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Tokyo Trip Part One

CHINA | Thursday, 19 November 2015 | Views [352]

Japan – World premiere, cheesy show, good friends, amazing food, culture shock

I just returned from a four-day trip to Tokyo to see the world premiere of a new musical about the career of Harold Prince. During the trip, I was able to re-connect with a former ELI student and his new wife, my terrific Japanese “son” Ryo and his wife and with the culture of Japan. Besides the reconnecting, there were some good firsts as well – my first solo taxi rides in Nanjing (supported by co-workers, of course) and my first time visiting the areas of Shinagawa, Rappongi and Shibuya as well the Tokyo Dome and Tokyo Skytree. It was also my first time to see Tokyo decked out in Christmas glory. It made me realize that this is the first time I would be out of the States for the holidays in about 30 years. Arrived in Tokyo on nearly empty China Eastern flight and got to my hotel in Shinagawa without mishap. My former student and housemate, Ayumu, came by and we headed to a nearby izakaya (bar) for dinner and drinks. His wife, Yuri, joined us. She was a delightful woman and a great match for Ayumu – half Taiwanese, half Japanese – so we shared some Chinese sentences together and had a great time drinking and trying whale fat and other delicacies in a very homey atmosphere.

Next day I took a walk around the area stopping for coffee and croissant in an Italian coffee bar. Just amazed by the service and attention to detail and care with customers exhibited by the workers there. Japanese workers are just a spectacle to watch even in the most modest of settings. This feeling of course was increased by its comparison to the “service” in China. I met Ryo at 1:00 and we had our first meal together – takoyaki and highballs (Tako Ball). By then I was able to recover from the hangover from my previous night of beer, highballs and sake. Then we made our plan for the evening. We had tickets for the late “all you can drink” show in Rappongi at a Meiji-style red-light theatre which now ran a high-tech song and dance revue which Ryo suspected would be too cheesy for words. To kill time before the show, we decided to head for a spa to have an onsen (hot spring bath) at a place near the Tokyo dome.  Lots of activity there – some concert which looked to be a hit with young women – lots of Christmas decorations – a German type outdoor Christmas market going on. The hot springs were great with the typical elaborate instructions and penalties for not following the rules. A series of baths and saunas of different temperatures, indoor and out with screams from the nearby roller coaster breaking the calm serenity of the baths. It was very rejuvenating and it was great to see Ryo relieving his stress.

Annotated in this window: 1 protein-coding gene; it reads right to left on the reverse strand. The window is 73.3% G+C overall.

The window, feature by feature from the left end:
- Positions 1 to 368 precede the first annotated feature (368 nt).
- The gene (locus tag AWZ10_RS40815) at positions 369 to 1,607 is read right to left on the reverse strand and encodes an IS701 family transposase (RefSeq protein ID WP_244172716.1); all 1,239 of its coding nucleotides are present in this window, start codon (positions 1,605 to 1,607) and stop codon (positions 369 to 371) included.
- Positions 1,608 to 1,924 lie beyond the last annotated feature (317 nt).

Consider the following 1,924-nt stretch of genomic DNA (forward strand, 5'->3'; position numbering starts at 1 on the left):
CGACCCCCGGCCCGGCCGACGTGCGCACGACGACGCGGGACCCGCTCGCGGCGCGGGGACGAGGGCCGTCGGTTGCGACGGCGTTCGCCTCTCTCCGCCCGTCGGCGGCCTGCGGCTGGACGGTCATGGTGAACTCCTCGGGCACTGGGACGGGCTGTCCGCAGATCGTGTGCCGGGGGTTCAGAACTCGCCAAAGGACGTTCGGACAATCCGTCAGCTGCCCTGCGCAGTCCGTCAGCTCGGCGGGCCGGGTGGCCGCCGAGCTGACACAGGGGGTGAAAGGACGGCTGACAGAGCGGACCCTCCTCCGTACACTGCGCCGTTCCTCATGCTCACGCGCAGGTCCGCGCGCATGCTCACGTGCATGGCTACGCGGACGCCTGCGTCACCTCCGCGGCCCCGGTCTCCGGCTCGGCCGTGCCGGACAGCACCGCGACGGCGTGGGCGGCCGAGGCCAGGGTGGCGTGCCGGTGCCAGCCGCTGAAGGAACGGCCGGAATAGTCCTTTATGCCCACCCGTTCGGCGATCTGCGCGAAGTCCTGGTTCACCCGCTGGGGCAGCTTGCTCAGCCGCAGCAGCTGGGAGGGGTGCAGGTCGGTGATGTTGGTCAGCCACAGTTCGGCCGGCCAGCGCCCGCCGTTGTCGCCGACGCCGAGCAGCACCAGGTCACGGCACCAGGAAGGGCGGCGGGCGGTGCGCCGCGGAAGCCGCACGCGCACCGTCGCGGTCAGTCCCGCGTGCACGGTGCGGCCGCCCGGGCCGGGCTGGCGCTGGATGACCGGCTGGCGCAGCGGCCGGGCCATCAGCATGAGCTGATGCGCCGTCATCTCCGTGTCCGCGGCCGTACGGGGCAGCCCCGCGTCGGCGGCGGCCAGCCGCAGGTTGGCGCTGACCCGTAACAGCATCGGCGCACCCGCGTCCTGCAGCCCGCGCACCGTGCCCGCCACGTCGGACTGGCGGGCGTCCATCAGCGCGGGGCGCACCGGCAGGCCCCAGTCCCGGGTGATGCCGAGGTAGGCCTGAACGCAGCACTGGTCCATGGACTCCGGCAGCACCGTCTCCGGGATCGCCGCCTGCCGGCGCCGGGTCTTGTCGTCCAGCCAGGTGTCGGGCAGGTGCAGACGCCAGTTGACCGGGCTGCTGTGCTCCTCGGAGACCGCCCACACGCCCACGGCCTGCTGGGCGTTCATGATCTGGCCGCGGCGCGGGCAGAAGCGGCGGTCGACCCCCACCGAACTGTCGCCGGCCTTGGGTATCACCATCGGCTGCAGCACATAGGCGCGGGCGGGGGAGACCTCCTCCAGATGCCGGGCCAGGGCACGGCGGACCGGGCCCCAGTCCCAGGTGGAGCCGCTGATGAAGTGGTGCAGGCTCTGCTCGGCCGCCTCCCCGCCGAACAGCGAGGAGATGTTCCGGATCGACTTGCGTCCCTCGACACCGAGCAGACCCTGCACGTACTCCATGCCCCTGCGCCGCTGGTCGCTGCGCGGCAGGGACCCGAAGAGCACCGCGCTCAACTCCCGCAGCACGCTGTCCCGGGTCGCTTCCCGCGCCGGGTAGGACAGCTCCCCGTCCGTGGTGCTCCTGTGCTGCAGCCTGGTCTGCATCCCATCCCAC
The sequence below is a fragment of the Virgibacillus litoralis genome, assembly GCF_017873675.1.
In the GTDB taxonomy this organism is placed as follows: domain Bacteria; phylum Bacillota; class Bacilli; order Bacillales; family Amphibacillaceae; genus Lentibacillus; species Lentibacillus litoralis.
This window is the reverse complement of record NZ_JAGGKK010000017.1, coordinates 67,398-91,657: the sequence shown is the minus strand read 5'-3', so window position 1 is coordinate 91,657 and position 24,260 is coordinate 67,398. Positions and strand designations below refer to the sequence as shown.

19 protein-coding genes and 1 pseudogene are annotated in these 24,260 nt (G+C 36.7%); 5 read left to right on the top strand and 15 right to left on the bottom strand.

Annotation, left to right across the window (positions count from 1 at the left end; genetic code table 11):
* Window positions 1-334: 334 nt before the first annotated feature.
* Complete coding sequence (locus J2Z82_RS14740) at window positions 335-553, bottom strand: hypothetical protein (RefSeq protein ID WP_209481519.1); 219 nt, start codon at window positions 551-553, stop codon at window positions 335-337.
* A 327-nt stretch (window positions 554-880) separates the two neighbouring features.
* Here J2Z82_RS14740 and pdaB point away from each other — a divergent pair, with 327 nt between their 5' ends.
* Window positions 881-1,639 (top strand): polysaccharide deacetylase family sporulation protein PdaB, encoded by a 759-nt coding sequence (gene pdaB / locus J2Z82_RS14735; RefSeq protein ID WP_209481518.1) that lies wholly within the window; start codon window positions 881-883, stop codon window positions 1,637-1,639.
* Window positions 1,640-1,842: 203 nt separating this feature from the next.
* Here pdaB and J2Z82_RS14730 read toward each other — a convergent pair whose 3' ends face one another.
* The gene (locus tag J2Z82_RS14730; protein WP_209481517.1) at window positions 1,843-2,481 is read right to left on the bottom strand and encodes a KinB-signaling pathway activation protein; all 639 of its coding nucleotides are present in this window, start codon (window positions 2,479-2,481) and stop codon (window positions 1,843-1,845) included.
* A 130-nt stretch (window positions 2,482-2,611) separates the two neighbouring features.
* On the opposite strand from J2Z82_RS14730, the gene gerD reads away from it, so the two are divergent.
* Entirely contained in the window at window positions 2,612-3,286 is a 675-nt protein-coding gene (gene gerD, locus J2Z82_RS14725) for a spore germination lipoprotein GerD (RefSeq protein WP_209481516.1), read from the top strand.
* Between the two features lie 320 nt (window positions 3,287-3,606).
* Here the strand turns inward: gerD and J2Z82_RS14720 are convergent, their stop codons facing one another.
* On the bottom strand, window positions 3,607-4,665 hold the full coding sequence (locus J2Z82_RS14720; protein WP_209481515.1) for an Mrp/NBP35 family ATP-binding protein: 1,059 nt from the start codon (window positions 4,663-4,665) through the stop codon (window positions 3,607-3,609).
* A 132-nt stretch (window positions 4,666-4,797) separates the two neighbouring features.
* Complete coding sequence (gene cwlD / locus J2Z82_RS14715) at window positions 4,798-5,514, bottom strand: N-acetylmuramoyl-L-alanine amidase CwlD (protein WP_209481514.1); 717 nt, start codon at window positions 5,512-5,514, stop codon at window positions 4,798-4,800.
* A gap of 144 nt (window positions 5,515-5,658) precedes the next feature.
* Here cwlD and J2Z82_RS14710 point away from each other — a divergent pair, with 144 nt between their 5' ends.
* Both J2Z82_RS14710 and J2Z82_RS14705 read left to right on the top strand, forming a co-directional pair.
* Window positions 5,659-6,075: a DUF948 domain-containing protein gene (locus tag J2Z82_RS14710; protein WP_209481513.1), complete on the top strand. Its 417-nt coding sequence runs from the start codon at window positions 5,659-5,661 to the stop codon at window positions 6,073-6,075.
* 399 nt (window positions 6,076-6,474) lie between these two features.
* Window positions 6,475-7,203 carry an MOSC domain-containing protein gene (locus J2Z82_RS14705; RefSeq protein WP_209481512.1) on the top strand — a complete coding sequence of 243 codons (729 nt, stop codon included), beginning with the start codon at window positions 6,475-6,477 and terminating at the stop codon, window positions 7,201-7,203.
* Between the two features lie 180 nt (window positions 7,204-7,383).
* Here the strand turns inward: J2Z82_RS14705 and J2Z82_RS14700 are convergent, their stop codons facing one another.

Then it was off to Rapponggi – an area which contains lots of embassies so it was crawling with gaijin (foreigners) and is a notorious nightspot. We went in search of food and ended up wandering off the beaten path at one point finally stumbling on an Okinawa place tucked in a tiny basement – great atmosphere and food – pork belly, bitter gourd stirfry, and taco (not tako) rice. We skipped the pig’s ears which the menu stated as having the texture of chewing gum! Got to the show a little early but things were delayed and finally got in to start our all you can drink drinking which consisted of a bottle of whisky and some ice and soda and some potato chips and nuts. The pre-show consisted of the actors coming around to tables and upping the drink and food orders. They avoided the table with the large gaijin however – lucky us!  The show was much better than we expected – basically it was a song and dance show that had no earthly connection to Meiji culture but did have an amazing high tech stage that shifted levels and shapes to great effect. Some of the scenes were bizarre with both Ryo and I shaking our heads in consternation. After the show, as we headed to the subway, we were approached to have a happy ending.  As we scurried away, we ran into a drunken salaryman hunched over the curb losing his ramen into the gutter while his friend patted his back and muttered soothing words – no happy ending for him either!

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